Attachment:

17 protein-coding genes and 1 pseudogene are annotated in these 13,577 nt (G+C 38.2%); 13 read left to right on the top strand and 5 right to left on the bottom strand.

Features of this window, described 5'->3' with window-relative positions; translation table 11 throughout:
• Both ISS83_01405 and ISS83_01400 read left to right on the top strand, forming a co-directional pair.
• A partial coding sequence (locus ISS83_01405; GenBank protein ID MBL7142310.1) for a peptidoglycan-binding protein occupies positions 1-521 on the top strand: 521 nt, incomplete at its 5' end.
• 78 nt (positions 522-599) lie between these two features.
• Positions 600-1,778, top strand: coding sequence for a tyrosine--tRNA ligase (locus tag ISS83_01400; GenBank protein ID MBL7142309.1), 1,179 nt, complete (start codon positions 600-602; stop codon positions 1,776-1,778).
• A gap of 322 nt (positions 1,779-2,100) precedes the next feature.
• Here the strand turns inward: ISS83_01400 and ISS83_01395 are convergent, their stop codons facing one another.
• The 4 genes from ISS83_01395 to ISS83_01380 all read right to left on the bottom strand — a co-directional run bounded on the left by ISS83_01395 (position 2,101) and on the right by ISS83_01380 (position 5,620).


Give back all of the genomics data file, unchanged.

17 protein-coding genes and 1 pseudogene are annotated in these 13,577 nt (G+C 38.2%); 13 read left to right on the top strand and 5 right to left on the bottom strand.

Features of this window, described 5'->3' with window-relative positions; translation table 11 throughout:
• Both ISS83_01405 and ISS83_01400 read left to right on the top strand, forming a co-directional pair.
• A partial coding sequence (locus ISS83_01405; GenBank protein ID MBL7142310.1) for a peptidoglycan-binding protein occupies positions 1-521 on the top strand: 521 nt, incomplete at its 5' end.
• 78 nt (positions 522-599) lie between these two features.
• Positions 600-1,778, top strand: coding sequence for a tyrosine--tRNA ligase (locus tag ISS83_01400; GenBank protein ID MBL7142309.1), 1,179 nt, complete (start codon positions 600-602; stop codon positions 1,776-1,778).
• A gap of 322 nt (positions 1,779-2,100) precedes the next feature.
• Here the strand turns inward: ISS83_01400 and ISS83_01395 are convergent, their stop codons facing one another.
• The 4 genes from ISS83_01395 to ISS83_01380 all read right to left on the bottom strand — a co-directional run bounded on the left by ISS83_01395 (position 2,101) and on the right by ISS83_01380 (position 5,620).